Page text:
Several years ago, the country music duo, “Montgomery Gentry,” released a song entitled, “Gone.” While the lyrics inevitably focus on a lost love, they also reminisce about once common things that have disappeared. Along that line of thought, when it comes to early western vehicles – namely wagons and coaches – a lot of this history has also gone the way of the wind. Sometimes it happens through attrition, tragedy or negligence and in other cases; it seems to be the price of progress so to speak. As a result, it’s not only hard to find examples of certain vehicles built by many legendary makers but equally tough to locate original manufacturing structures still standing.
Such is soon-to-be the case with one of the industry’s more notable brands, the Kentucky Wagon Company. Established in 1879, this
firm quickly became a serious competitor with quality vehicles and broad distribution. They were a major supplier of horse-drawn military vehicles as well as producer of countless farm, freight, ranch, construction, timber and business wagons. Old Louisville, Kentucky Hickory, Tennessee, and American dump wagons were among the labels they manufactured. Kentucky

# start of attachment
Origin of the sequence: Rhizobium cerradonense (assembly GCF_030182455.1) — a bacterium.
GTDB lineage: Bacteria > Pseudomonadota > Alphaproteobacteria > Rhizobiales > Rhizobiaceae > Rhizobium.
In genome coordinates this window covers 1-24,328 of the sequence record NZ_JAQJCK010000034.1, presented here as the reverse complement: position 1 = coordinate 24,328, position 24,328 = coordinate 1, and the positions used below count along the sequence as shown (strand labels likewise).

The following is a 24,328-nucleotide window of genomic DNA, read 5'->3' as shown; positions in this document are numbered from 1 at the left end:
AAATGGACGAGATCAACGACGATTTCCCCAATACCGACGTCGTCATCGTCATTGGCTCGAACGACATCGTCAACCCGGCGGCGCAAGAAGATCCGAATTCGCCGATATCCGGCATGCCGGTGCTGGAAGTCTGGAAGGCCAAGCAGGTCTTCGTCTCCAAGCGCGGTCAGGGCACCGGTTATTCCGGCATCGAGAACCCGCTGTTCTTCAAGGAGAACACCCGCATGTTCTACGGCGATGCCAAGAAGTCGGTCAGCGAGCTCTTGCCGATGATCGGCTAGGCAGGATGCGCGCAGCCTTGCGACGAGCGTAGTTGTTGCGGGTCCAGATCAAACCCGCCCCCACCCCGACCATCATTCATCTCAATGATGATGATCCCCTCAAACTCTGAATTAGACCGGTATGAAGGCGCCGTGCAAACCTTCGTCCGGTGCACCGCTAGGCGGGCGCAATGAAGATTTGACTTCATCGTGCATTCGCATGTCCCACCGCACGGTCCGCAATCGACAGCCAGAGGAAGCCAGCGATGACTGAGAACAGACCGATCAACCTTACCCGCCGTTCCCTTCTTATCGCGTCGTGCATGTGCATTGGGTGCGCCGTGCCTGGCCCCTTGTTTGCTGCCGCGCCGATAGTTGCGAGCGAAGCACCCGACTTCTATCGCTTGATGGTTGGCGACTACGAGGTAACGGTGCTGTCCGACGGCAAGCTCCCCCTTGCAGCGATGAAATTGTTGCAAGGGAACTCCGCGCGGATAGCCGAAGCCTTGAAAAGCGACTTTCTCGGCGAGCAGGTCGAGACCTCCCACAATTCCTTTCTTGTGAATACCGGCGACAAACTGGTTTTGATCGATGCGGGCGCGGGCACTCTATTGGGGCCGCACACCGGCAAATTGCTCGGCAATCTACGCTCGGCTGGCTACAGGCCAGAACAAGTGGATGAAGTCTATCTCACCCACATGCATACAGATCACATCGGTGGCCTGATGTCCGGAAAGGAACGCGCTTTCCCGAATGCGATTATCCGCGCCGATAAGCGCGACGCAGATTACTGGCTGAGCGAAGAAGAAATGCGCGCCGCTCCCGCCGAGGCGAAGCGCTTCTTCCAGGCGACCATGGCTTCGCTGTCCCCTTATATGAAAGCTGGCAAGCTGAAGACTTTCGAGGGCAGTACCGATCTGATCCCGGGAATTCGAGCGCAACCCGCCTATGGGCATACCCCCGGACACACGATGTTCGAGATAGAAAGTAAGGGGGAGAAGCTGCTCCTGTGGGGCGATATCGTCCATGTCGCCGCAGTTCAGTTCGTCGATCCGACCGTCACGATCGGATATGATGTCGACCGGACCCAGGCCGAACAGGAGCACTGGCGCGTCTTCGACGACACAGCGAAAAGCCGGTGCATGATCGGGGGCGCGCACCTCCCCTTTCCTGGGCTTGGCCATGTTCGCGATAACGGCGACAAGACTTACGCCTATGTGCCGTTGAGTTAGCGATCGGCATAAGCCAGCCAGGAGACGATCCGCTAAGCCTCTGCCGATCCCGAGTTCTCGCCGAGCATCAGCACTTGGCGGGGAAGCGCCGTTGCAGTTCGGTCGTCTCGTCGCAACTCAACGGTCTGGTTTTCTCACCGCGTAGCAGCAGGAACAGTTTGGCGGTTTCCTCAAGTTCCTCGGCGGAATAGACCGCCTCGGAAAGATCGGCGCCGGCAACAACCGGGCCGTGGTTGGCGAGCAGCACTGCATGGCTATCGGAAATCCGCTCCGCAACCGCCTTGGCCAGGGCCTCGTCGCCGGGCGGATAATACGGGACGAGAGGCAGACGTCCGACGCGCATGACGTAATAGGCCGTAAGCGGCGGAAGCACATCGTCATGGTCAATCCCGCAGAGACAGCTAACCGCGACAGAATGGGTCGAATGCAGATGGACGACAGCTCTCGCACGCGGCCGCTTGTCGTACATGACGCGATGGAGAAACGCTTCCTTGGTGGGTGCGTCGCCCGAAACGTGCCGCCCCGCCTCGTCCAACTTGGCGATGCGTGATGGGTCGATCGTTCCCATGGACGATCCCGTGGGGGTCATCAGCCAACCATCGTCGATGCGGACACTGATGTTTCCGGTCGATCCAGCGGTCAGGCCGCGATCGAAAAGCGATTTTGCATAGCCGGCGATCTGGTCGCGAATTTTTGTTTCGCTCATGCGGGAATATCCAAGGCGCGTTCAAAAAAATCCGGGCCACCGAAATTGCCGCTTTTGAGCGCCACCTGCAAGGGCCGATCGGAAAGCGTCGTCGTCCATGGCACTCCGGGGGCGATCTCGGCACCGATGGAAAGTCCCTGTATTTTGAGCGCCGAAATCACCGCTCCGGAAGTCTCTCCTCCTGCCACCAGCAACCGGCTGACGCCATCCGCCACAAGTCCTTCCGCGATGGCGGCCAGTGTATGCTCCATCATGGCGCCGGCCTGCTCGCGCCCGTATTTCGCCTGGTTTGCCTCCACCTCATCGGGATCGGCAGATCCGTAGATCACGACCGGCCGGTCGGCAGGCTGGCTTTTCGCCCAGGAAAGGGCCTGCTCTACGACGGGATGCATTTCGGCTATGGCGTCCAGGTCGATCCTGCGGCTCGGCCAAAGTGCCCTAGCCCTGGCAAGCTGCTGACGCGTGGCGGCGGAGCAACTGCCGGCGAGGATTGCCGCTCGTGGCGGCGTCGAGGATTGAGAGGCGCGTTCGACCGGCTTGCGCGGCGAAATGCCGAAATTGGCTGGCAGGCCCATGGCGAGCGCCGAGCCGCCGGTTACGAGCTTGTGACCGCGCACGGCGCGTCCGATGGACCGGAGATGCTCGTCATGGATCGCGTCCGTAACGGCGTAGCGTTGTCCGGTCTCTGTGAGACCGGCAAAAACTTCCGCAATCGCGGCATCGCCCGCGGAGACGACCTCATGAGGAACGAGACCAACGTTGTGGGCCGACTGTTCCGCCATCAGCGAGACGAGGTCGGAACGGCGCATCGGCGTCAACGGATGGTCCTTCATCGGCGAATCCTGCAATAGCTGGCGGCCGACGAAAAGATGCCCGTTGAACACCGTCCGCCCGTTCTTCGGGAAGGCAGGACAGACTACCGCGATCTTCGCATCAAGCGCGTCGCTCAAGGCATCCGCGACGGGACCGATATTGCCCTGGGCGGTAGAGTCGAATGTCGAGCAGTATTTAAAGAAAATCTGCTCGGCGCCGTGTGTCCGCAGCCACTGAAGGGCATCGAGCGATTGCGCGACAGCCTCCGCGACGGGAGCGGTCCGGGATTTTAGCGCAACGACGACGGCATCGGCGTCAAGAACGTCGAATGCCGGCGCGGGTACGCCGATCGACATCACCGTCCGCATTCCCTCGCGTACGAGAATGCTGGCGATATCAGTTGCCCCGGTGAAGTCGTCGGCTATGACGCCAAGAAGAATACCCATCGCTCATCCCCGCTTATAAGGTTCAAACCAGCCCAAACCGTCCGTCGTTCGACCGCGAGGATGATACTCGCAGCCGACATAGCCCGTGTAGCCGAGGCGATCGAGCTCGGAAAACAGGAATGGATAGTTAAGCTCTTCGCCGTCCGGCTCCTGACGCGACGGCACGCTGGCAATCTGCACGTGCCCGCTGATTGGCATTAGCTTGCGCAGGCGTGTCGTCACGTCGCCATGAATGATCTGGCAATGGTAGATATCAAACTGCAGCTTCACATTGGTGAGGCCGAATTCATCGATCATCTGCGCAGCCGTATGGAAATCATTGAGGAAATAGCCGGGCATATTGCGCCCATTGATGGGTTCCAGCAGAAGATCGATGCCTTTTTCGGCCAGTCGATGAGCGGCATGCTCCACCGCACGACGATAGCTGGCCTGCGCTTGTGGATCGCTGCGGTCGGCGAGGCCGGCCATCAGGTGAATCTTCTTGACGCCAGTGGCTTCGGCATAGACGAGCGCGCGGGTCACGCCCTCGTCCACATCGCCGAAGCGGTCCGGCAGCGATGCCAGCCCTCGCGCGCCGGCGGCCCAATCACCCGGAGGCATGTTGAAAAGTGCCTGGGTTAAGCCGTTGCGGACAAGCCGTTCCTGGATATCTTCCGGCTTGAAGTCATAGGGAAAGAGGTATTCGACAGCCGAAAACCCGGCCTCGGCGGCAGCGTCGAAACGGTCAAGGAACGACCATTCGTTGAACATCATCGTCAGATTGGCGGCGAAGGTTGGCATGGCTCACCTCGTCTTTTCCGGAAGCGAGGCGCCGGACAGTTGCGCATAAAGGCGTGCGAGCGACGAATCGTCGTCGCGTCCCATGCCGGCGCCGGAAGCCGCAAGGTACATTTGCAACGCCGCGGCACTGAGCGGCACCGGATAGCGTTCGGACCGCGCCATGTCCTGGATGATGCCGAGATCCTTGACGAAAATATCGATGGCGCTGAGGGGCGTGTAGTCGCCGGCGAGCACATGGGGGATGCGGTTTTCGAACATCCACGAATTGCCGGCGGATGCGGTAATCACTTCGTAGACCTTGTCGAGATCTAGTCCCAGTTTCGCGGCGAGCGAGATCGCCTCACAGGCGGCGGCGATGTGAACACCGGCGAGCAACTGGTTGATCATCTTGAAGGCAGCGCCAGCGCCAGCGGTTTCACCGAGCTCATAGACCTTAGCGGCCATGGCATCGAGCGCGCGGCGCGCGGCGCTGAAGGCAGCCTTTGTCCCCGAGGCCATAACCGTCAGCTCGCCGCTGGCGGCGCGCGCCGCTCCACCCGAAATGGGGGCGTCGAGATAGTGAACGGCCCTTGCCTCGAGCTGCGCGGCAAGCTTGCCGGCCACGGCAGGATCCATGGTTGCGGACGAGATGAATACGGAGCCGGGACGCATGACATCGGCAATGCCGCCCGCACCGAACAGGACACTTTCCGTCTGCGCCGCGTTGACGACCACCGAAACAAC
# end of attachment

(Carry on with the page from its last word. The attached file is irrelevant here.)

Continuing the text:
Many are aware that when the legendary Studebaker Wagon Company closed its doors that
purchased the patterns, designs and many construction materials from them. Kentucky then re-branded and sold the Studebaker designs under the name, “Studebaker Model.” I wrote an article in the June 2004 issue of Farm Collector magazine profiling this interesting part of both Studebaker and Kentucky ’s history. Kentucky
Kentucky Wagon’s successor, the Kentucky Manufacturing Company, survives today under the name of Kentucky Trailer. The company builds high quality truck bodies and specialty trailers for mobile broadcasting, marketing, racing, medical and military purposes. Sadly, the original buildings where so much early wagon history took place are gradually being razed to make room for educational expansions on the
campus. As the old buildings deteriorate, it’s an inevitable fate I suppose. And why, I’m thankful we had an opportunity to see these facilities before it was all just a memory. Early 20th century literature points out that the facility covered 30 acres, with much of it under roof. In their heyday, the company touted a capacity of as many as 90,000 vehicles annually. University of Louisville even built automobiles for a few years. In fact, as a tribute to the transport maker’s heritage, Kentucky Trailer recently restored a rare “Dixie Flyer” car produced by the firm. Kentucky
As time progresses and memories wane, it will be up to the few surviving vehicles, two-dimensional photos and pages from rare surviving literature to serve as reminders of the vital role this firm played; not only in America’s first transportation industry but, the growth and development of a nation into a world power.